A recent comprehensive study by the Clingendael Centre for Strategic Studies found 41 Terrorist Black Holes across the globe. Some of the conclusions from the study state that there are five categories of factors that contribute to a lack of government control in an area and the creation of a black hole. (FSE 2025, p 52)

 

These categories are: societal tension, legacy from civil conflict, geography, corruption and policy failure, and external interference. The same study also identifies six factors that constitute a comparative advantage for that area to be inhabited by terrorists or armed non-state actors: religion and ethnicity, legacy from civil conflict, geography, economic opportunities, economic underdevelopment, and regional stimuli. These factors and considerations, when used with others, could help facilitate the early identification of areas at risk of becoming black holes. (FSE 2025, p 53)

 


 

When looking more closely to the regional trends for Europe, it is observed that the European homeland will probably remain relatively safe between now and 2025. A massive military attack remains highly unlikely. In contrast, instability may grow on the European Union’s eastern borders, in particular if enlargement continues. The main threat to the European homeland and the security of its citizens will probably come from (catastrophic) terrorism and possibly epidemics. Given the growing vulnerability and interdependence of modern societies, both could cause cascading effects and have a major impact, even if the total number of casualties were limited. (FSE 2025, p 116)

 

Shifting to North America, it is foreseen that, whilst the US retains great asymmetric advantages over potential adversaries, especially in the areas of military capabilities, technological advantage and wealth, it remains vulnerable. North America in general and the US in particular, will remain vulnerable to terrorist attack. (FSE 2025, p 118)

 


 

DEFENCE AGAINST TERRORISM – NATO’S EXTENDED PROTECTION CONCEPT

 

Adversaries seek to exploit vulnerabilities by using unconventional attacks to produce tactical, operational and strategic effects in order to achieve their strategic objectives which are to degrade NATO’s capabilities. The timing and scale of an attack is intended to achieve maximum effects.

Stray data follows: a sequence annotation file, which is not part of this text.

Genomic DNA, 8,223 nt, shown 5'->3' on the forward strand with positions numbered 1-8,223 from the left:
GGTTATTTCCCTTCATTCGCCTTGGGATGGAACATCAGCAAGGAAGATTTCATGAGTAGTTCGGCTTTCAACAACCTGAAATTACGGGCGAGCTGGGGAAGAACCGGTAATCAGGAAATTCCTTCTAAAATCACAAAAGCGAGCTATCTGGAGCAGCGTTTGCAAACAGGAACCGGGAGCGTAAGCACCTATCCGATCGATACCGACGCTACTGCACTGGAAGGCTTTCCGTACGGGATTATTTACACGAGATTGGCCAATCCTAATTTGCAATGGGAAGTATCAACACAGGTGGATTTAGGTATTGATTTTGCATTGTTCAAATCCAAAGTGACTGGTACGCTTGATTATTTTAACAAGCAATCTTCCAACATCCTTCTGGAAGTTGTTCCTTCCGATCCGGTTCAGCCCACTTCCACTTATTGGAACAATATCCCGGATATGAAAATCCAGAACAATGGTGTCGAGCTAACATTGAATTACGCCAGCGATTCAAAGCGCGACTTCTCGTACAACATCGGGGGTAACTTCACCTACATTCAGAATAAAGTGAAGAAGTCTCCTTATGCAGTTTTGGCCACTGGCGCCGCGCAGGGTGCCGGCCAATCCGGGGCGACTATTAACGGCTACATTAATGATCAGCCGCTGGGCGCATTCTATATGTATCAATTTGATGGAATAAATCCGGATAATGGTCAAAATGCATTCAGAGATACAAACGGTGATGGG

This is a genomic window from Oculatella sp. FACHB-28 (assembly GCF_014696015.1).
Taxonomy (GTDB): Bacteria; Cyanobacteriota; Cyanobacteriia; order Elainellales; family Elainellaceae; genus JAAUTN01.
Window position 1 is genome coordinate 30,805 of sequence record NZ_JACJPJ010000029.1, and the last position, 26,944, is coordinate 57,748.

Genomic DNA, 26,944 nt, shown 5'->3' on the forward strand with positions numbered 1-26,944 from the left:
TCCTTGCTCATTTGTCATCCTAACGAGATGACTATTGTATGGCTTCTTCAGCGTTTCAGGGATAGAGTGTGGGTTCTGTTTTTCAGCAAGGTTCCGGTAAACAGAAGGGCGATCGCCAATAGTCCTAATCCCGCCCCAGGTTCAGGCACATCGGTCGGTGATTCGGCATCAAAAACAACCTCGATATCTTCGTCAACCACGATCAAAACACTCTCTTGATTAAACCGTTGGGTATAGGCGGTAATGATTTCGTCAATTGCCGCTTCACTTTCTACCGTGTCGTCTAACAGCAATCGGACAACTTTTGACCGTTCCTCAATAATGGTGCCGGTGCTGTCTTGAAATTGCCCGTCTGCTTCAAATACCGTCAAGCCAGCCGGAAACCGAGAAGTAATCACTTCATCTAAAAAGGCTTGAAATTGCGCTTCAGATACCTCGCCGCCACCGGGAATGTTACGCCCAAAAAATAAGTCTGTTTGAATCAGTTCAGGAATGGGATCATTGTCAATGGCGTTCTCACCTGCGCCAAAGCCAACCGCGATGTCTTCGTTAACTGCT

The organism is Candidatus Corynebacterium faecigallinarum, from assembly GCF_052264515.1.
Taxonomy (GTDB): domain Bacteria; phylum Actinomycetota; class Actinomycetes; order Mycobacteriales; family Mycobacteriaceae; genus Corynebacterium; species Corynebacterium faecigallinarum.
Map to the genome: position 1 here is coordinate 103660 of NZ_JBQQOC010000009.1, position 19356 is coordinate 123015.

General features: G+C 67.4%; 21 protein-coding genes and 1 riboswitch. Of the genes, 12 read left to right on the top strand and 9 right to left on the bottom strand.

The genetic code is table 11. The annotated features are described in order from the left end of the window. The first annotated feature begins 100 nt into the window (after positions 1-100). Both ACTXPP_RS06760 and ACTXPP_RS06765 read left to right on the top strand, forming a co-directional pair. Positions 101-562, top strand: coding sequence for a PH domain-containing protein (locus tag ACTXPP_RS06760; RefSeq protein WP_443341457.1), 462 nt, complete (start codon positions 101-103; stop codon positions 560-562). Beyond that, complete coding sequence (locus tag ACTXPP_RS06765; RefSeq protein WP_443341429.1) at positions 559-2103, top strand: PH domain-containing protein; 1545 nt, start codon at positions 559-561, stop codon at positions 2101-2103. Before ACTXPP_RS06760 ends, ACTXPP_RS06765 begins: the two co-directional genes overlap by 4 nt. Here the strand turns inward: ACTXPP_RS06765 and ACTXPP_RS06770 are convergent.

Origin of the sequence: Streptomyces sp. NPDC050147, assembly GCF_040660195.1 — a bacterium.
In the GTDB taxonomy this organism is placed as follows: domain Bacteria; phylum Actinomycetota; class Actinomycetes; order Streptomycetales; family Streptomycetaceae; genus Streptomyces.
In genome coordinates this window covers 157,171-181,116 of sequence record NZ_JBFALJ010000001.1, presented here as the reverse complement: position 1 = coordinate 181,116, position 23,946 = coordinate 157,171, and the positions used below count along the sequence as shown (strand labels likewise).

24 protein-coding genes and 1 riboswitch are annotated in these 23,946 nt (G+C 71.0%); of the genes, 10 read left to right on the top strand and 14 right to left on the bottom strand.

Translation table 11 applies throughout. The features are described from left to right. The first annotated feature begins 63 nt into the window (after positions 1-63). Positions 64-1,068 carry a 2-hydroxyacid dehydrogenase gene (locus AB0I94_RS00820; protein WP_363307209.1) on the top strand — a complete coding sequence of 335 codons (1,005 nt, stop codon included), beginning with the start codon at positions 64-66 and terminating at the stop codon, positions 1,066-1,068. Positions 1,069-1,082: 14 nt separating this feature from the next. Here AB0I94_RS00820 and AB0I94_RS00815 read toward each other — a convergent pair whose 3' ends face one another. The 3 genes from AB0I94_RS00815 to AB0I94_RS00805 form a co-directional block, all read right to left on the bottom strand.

In an environment where adversaries choose soft targets which are considered essential for international and local public support, there is now an understood requirement for future capability development. This should be achieved through greater coherence of action and effort among NATO forces, member- and partner nations, the UN, the EU and other relevant international and regional organizations. The requirement is identified for the protection of non-military actors and activities, key civilian infrastructure and the protection of capabilities to support stabilization.

 

NATO must build and foster a partnership among all levels, between military, government and the private sector. This partnership should be based on a commitment to a two-way communications flow and a timely exchange of information. It should extend to research, development, and fielding of advanced technology solutions to common protection problems. Collaborative efforts should include the development and sharing of modelling and simulation capabilities to enable public-private sector decision support and interdependency analysis.

 

Military Terrorism Defence Capabilities are comprised of the following components: Doctrine, Organisation, Education & Training, Materiel, Technology, Personnel, Facilities and Interoperability.

 


 

Already back in 2002, the roles and missions for defence against terrorism were established.

 

Defence against terrorism is the sum of Consequence management and Counter-Terrorism. 

 


 

CONCLUSION

 

Mr. Chairman, Ladies, Gentlemen,

 

NATO is very much involved in combating terrorism, which is one, if not the main one, area of concern expressed in the Future Security Environment document. Therefore I would like to conclude by mentioning some more initiatives or concepts NATO is working on.

 

 

I stand ready to take any questions you might have on this subject, or even on the previous one dealing with the likely sources of future conflicts.